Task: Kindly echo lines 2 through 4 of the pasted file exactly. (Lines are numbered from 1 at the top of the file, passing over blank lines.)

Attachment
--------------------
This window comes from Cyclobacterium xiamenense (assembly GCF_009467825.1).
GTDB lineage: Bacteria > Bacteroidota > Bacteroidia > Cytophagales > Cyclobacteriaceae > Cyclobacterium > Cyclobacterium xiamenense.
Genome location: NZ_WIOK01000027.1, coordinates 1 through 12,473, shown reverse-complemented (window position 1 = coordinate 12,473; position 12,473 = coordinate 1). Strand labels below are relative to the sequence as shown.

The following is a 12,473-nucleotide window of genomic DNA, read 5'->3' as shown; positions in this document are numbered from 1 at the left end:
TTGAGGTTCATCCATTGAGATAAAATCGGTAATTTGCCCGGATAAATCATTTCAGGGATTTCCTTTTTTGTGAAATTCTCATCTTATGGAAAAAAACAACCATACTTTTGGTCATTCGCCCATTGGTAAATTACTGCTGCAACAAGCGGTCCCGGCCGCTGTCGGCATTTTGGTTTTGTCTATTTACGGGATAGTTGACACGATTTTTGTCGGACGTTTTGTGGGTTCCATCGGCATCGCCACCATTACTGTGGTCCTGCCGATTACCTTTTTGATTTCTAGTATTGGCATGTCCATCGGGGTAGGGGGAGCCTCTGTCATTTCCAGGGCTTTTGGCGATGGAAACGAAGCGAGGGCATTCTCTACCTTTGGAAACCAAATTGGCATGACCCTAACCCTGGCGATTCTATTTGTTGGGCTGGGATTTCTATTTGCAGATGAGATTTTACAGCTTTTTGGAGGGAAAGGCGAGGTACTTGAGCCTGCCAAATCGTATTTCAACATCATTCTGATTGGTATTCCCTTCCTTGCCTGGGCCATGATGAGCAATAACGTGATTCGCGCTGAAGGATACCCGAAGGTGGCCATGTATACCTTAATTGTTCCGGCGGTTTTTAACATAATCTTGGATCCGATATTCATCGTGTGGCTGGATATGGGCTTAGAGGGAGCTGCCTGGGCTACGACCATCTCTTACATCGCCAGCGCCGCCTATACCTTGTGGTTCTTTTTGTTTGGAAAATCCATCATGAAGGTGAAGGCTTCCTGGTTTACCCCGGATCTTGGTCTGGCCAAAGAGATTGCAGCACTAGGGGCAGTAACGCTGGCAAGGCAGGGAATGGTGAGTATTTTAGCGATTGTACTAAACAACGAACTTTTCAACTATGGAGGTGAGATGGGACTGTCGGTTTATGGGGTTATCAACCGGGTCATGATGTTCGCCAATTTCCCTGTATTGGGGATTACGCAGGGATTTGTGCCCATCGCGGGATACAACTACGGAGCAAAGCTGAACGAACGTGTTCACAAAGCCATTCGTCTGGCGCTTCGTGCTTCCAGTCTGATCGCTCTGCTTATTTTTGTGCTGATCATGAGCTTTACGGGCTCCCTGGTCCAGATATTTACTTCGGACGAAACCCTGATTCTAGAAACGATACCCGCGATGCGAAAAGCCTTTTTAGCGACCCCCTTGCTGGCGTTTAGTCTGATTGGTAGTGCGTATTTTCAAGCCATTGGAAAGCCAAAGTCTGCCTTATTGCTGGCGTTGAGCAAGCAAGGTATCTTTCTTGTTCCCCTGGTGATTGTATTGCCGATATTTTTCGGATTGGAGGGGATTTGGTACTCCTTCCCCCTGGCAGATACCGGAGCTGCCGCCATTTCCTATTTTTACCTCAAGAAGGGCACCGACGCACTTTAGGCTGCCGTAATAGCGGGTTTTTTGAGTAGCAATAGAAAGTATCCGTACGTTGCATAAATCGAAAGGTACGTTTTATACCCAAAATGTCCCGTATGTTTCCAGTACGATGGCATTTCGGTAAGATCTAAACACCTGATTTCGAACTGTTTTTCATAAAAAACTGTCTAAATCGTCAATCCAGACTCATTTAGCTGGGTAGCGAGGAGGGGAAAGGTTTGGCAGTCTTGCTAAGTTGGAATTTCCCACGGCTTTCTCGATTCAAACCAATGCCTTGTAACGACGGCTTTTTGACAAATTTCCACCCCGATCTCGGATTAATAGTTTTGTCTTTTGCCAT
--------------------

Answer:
GTDB lineage: Bacteria > Bacteroidota > Bacteroidia > Cytophagales > Cyclobacteriaceae > Cyclobacterium > Cyclobacterium xiamenense.
Genome location: NZ_WIOK01000027.1, coordinates 1 through 12,473, shown reverse-complemented (window position 1 = coordinate 12,473; position 12,473 = coordinate 1). Strand labels below are relative to the sequence as shown.

The following is a 12,473-nucleotide window of genomic DNA, read 5'->3' as shown; positions in this document are numbered from 1 at the left end: